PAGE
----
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Book review: Harley Loco

Rayya Elias is the kind of person most people pray to have as a guest at their parties. This isn’t simply because she has obviously led the kind of life most of us can only dream about — unless you’re also gay, a former junkie, celebrity hairdresser and Punk Rock musician — but because she is such a gifted raconteur.

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This is the kind of memoir that ought not to appeal to a straight reviewer whose last risk-taking adventure involved getting into a Virar local at Dadar. That it does, and so powerfully, is testament to Elias’ ability to tap into something raw, or primal, that most of us seal away deep beneath lessons on how we must conform to rules laid down by our societies.

Harley Loco
Harley Loco, Rayya Elias, Blooms-bury, Rs 399. Available at leading bookstores.

Harley Loco begins in the midst of things in New York City, with a desperate girl, a dangerous man, and a gun. From that moment on, we are plunged into Elias’ early years in Syria, given a ringside view into her family’s escape (for religious reasons) to America, shown just how cruel children can be to other children and, eventually, brought up to speed on why Elias turns into the kind of girl most parents would have nightmares about.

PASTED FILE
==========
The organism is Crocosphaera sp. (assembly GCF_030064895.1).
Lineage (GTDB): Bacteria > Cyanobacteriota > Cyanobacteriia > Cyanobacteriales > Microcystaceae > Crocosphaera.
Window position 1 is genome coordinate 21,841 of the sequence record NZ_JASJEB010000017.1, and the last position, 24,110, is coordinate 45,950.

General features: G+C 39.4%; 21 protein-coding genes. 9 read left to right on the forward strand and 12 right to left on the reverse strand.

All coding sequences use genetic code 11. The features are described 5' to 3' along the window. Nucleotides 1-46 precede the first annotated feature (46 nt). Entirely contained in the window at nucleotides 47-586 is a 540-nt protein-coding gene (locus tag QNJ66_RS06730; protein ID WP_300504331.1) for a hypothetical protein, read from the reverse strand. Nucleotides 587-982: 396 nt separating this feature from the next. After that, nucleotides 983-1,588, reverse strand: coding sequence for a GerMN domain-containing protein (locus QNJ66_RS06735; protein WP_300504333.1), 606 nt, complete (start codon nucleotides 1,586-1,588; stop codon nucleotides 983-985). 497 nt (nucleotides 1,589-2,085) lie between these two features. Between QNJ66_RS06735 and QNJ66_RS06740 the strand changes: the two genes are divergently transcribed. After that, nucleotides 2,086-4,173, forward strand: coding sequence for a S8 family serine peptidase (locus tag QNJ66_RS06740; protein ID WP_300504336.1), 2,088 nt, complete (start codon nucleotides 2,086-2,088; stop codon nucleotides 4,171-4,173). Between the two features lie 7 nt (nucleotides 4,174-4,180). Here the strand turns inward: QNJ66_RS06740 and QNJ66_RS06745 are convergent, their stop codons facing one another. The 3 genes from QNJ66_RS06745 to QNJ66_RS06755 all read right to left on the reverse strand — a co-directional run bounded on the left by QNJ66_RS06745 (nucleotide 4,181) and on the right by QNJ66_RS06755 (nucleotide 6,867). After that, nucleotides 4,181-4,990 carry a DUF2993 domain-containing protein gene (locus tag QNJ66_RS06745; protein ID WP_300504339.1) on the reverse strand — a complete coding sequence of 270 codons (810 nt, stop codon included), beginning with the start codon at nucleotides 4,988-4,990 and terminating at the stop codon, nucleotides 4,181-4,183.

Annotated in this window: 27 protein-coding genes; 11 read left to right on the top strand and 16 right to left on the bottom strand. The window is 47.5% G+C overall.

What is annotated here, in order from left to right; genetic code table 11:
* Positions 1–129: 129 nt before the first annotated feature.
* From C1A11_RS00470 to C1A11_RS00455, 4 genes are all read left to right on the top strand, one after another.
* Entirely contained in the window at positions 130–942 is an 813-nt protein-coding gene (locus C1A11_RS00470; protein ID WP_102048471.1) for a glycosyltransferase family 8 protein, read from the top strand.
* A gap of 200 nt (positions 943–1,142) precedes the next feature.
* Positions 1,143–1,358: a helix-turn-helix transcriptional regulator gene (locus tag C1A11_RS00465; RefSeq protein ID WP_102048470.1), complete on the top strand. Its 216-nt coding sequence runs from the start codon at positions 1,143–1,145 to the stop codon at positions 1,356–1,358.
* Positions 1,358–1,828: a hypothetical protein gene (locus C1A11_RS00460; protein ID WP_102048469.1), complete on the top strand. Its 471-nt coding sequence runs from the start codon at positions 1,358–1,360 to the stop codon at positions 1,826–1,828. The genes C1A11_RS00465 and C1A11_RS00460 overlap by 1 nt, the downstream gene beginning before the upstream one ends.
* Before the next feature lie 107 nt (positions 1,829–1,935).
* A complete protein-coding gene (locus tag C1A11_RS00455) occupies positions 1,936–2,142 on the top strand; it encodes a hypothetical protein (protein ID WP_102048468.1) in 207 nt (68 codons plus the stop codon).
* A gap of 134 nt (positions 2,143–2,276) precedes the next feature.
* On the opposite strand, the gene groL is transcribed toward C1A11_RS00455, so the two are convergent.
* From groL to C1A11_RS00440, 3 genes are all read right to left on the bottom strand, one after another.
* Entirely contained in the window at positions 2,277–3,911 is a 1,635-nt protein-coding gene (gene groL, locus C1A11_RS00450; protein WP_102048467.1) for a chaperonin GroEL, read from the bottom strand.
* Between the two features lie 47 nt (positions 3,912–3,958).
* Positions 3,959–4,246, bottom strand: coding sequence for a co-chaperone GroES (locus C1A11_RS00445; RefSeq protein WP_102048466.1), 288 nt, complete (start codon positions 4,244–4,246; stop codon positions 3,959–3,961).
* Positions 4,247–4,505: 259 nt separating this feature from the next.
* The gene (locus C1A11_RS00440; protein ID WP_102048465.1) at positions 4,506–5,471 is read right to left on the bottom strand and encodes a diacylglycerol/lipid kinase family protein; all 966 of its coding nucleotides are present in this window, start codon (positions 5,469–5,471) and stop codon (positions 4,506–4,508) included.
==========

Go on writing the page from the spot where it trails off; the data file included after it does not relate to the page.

It isn’t always dark. There are silver linings and unexpected successes, which is what lifts this memoir from being just another cautionary tale of drug addiction. In fact, Elias is never apologetic about her life choices. She embraces them, even revels in what they have made her. What Harley Loco gives us is a glimpse into a wayward life lived in parts of the world most of us may never visit. What it also teaches us, however, is that one can find hope in the darkest places. It’s what makes this unusual woman’s chaotic, colourful story a life-affirming one.

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